Relax. Don’t Do It.

Frank Gehry’s voice was low—his words unspooling at a lope, his pauses deliberate and long—but there was a little smile in and around his eyes as he spoke. He knew he was being naughty, and, droit du seigneur, he didn’t care. He was in front of a full auditorium three levels deep under the architecture school at Columbia University, giving the second keynote (Rem Koolhaas had delivered the first a month earlier) to kick off a giant conference with a presumptuous name—“The State of Architecture at the Beginning of the 21st Century”—and epochal aims: to record the cultural moment on the occasion of the departure of the school’s long-serving dean, Bernard Tschumi. The lights were on, and the slides were waiting; Gehry had preempted his default stump speech to preach abstinence in the bawdy house of form, temperance to the theory-drunk, patience at a school where the professional model is the shooting star: streak, flash, burn out.

“It’s hard to start getting notoriety when you’re just starting out,” he said. “You see it with a lot of movie stars and people like that. I’ve had a few artist friends who peaked in their thirties and just went down the tubes. Just went to drink and drugs. Maybe they would have done that anyway. So take your time. My message is: take your time. Pace yourself. Make a firm kind of base for yourself as you go forward. Make alliances with great people who are going to partner with you and help you make the buildings.”

It was not a crowd that would welcome that particular common sense. Poor Tschumi squirmed through the episode and then tried to sandbag Gehry with the first question after the talk. (He said, approximately: “You seem to be untroubled by your decision to change the skin of your buildings from stone to metal, even as the form remains the same. How can you explain that?” He wanted to say: “Hypocrite! You do as you wish! I spit on your freedoms! Reveal your imprisoning logic and submit it for review!”) Many of the people who would be at the conference a few days later—manning panels on “Politics and Material” or “Detail and Identity” (“Is the detail the place where architecture confronts its cyclical identity crisis?”)—were there that night, ranging up behind their dean on the podium side of the hall. They were gathered in one of those worrisome state-of-the-union densities that make you hope at least one trendy thinker has been exiled to spend the evening elsewhere, prepared, if necessary, to reconstitute the academy and ensure another decade of weightless bloviation.

Of course, there was also an elephant in the room: the new dean, or rather his or her specter, as no one had been selected at the time of that gathering (or this writing). The committee was reportedly deadlocked last spring, but the rumor mill was running free, mostly churning through the same three names—Lynn, Zaha, Libeskind; Zaha, Libeskind, Lynn—as if some privileged recitation of those five syllables might, like rubbing hands on the genie’s bottle, summon an agent to deliver the school from uncertainty. Taking pity, it would grant three wishes, one for each: a limitless supply of disposable logic for the idle generation of form (Lynn), a probe to uncloak the mysteries of taste (Zaha), and a path through geometry to the unspeakable name of God (Libeskind).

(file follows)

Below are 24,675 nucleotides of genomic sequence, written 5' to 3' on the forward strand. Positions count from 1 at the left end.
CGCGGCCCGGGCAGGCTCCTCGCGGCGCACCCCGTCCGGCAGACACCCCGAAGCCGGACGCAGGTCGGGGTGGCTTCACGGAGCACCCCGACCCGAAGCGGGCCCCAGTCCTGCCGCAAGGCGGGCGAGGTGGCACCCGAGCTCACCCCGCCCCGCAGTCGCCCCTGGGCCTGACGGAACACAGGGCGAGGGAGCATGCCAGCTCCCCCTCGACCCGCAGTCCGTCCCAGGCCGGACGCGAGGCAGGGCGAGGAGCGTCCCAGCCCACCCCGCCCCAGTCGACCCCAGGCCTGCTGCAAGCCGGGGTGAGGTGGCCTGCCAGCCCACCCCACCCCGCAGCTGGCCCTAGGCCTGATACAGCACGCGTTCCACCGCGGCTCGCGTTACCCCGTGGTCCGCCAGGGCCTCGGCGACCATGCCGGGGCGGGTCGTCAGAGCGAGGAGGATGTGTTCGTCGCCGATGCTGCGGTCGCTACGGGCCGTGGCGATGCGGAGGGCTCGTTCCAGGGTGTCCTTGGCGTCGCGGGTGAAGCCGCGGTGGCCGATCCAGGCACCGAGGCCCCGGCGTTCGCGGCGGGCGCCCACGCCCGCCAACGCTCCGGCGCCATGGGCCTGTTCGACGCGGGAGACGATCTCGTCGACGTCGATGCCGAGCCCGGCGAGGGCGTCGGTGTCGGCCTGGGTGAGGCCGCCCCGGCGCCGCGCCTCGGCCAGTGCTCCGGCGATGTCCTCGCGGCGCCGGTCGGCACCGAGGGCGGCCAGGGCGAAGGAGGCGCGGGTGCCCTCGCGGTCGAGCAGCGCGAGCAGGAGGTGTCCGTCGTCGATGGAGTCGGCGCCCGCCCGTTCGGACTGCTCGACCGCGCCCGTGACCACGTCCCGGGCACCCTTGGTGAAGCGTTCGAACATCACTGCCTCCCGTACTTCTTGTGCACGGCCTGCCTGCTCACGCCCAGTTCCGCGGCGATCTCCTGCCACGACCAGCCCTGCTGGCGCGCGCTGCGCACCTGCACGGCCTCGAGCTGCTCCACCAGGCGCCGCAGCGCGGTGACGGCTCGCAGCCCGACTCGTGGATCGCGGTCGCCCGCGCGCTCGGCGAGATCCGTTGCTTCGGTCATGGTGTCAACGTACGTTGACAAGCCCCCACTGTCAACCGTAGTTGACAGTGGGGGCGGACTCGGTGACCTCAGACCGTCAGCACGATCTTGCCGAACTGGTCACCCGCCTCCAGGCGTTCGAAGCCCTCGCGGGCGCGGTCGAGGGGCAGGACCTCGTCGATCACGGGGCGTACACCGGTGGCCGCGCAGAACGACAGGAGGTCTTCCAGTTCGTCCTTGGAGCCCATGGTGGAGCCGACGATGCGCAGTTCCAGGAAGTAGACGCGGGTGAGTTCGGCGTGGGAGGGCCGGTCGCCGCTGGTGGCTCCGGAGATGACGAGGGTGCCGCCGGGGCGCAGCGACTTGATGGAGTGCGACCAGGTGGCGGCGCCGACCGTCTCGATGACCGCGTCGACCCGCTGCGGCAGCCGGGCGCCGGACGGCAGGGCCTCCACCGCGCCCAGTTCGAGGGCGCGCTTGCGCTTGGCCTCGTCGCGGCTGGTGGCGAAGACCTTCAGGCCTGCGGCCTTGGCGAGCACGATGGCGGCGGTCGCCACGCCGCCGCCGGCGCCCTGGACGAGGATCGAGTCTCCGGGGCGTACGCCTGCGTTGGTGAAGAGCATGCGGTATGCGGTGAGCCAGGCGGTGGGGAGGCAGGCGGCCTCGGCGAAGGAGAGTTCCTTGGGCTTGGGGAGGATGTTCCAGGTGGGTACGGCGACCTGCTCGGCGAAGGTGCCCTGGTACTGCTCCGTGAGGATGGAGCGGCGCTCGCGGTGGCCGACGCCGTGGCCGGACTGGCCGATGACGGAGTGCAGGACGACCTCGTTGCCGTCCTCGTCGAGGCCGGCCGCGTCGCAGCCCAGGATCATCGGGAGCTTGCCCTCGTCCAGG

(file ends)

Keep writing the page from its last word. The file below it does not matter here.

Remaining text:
Meanwhile, there before them Gehry stood as the object lesson: the architect who took for his muse the limits of the marketplace, the star who came in from the cold. He ran through his recent projects, perhaps just a little bored; he had thought too late to bring slides for a new lecture he’s been giving—one image for every building built, from the pre-glamorous years to the present.

The last question of the night—picking up on Tschumi’s line and revealing a similar discomfort with an approach to design centered proudly in the right brain—was a perfectly incomprehensible attack leveraged on Gehry’s lack of “cohesion.” The petitioner was cocksure, and the tone was confrontational. But translated from the Columbianese it might have sounded like this: “How do you make decisions in the absence of a theory? (Help me.) How do you cope with the vertigo of form? (Save me from myself.)”

“You’re making it very complicated,” Gehry said in that same slow way. “When you’re a kid, you say, ‘Step on a crack, you break your mother’s back.’ So when you’re a kid, you don’t step on a crack because you don’t want to break your mother’s back. It’s a childlike notion of power. And I think we’ve turned that into, ‘If you stand at a certain place with a fulcrum, you can move the universe.’ If you go at design that way, it becomes so important and so powerful that you can’t do anything. You go into gridlock. I had a kid that came out of Eisenman’s class once. He couldn’t do anything. He had gotten into something with Peter about line and wall . He had a whole thing about line and wall . And he had made them so precious that he could neither draw a line nor make a wall. It was such a striving for perfection that he could never get to. So he gridlocked.

“It’s wonderful that you’re interested in logic. And you’re asking more than it is even possible to tell. And you’re not going to get out of line because there is gravity that’s gonna hold you down. And the culture around us is gonna hold you down. The building department is going to hold you down. The client, economics—everything is going to keep you in line. So you’re not going to destroy the world. You’re not going to break your mother’s back if you step on a crack. You can do things. You’ve got to free yourself to let those things happen.”

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